Courtesy of The Sun Sentinel
By Joe Kollin
Published February 3, 2007
· Laurie Richter says Jewish law requires her to attach a mezuzah to her
But the board that runs The Port condominium, in the 1800 block of
Southeast 17th Street, says displaying the 5-inch-long case with a
religious message inside violates the condo documents and has ordered it
Because wreaths were allowed on doors during Christmas, Richter accuses
her board of discrimination.
"I don't want to be causing any rifts here so Christians can't hang
wreaths, but it seems the rights of Jewish people are being violated
because Christians don't have to hang wreaths but we have to hang
mezuzahs," she said.
The association that runs the 16-story, 129-unit condo cites the bylaws
that prohibit owners and occupants from attaching, hanging, affixing or
displaying anything on the exterior walls, doors, balconies, railings and
windows of the building.
Neither the association's president, Ronni L. Rosenberg, nor its community
association manager, Marcy L. Kravit, could be reached for comment despite
several attempts by phone.
Richter, 28, an attorney, moved into the two-bedroom apartment as a
renteron Dec. 1. She put up the mezuzah using double-sided tape to avoid
permanent damage to the building, she said, but was immediately told to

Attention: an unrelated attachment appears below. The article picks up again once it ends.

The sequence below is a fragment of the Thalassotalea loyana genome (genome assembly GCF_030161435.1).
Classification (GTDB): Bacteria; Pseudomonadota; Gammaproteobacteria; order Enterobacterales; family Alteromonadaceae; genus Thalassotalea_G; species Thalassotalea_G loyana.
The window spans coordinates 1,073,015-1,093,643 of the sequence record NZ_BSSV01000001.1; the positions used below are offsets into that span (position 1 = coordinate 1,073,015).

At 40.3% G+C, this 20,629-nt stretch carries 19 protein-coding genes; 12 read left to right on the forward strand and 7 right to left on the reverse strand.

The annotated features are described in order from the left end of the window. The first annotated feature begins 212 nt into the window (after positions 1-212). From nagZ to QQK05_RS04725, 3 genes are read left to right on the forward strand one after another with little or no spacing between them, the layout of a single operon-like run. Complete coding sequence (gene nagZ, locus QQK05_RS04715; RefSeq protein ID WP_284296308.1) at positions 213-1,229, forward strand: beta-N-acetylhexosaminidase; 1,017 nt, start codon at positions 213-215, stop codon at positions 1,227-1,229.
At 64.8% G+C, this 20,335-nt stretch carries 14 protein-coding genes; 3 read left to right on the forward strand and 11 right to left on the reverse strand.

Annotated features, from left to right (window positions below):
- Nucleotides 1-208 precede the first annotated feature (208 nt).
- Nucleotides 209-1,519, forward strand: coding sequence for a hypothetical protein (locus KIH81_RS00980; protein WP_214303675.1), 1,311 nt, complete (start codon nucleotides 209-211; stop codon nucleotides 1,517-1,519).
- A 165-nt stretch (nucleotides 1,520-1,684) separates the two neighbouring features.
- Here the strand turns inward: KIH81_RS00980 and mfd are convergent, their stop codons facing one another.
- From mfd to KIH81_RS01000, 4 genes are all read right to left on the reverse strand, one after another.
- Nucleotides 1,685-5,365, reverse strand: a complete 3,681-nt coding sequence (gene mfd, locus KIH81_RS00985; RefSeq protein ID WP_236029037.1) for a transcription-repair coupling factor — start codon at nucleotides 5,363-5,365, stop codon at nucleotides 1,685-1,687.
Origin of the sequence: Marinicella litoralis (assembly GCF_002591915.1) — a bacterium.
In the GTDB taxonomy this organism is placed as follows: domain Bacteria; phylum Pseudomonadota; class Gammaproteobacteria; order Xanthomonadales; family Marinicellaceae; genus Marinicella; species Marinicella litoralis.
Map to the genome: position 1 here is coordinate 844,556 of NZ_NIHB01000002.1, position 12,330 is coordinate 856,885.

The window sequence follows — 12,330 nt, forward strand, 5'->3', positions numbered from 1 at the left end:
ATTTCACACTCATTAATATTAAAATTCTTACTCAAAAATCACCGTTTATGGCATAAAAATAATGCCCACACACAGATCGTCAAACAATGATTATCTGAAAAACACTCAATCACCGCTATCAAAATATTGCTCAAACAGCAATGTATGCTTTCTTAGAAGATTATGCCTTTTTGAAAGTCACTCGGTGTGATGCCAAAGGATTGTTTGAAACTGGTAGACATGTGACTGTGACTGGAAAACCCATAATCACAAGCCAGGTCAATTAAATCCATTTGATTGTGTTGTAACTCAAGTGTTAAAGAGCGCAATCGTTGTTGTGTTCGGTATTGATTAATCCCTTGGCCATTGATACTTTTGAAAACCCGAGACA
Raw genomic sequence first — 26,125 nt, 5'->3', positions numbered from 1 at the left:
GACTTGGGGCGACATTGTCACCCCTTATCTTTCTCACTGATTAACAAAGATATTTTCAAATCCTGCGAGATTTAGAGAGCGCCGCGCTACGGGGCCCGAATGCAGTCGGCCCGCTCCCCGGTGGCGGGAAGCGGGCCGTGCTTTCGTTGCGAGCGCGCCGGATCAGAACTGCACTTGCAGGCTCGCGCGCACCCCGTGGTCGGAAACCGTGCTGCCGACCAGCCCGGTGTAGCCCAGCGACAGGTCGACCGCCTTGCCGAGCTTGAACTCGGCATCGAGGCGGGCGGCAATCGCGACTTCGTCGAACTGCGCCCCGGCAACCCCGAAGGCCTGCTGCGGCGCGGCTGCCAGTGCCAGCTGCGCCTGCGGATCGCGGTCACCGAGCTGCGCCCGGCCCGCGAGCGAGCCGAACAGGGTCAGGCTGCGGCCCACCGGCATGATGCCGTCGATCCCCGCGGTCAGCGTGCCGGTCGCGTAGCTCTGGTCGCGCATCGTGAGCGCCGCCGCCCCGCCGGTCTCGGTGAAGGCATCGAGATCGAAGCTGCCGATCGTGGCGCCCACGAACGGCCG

"I really didn't think that kind of thing happens anymore," she
said. "To treat people different like that should not be tolerated.''
She has demanded the Anti-Defamation League take action, but Art
Teitelbaum, its Miami-based southern area director, suggested the two
sides work together.
"It's clear from daily experience in Broward County condos that this
is an issue that is resolvable without causing bruised feelings or any
diminishing of the quality of life in condos," he said.
To impose a fine, which most likely would be on the apartment owner rather
than Richter, the board must provide 14 days notice of a hearing,
according to the bylaws. Then a committee of non-directors would hear the
case and decide in 21days.
If a fine were imposed, the maximum would be $100 a day, up to $1,000.
Fines can't become liens, so the only way for the board to force
collection would be a lawsuit.
The unit's owner, Richard J. Scrabis, an attorney who lives elsewhere in
Fort Lauderdale, said he doesn't know yet what he will do and hadn't
discussed the issue with Richter.
"If they fine me, I'll have to look to her for payment," said
Scrabis, who bought the unit in July 2005.
Condo legal expert Gary Poliakoff, whose law firm represents 4,200
associations in Florida, said 99 percent of associations allow mezuzahs or
"make accommodations in an effort to be tolerant."
But associations that allow them, he said, must accommodate other
religions as well.
Ira Sheskin, a University of Miami demographer who tracks the Jewish
population, said a recent poll found that 79 percent of respondents in
Broward have mezuzahs on their front doors, 87 percent have them in
southern Palm Beach County, 83 percent in West Palm Beach and 82 percent
Richter said she has been in contact with the manager and president to
seek a resolution.
But would she pay a fine if it comes to that?
"I'll cross that bridge when we get there," she said.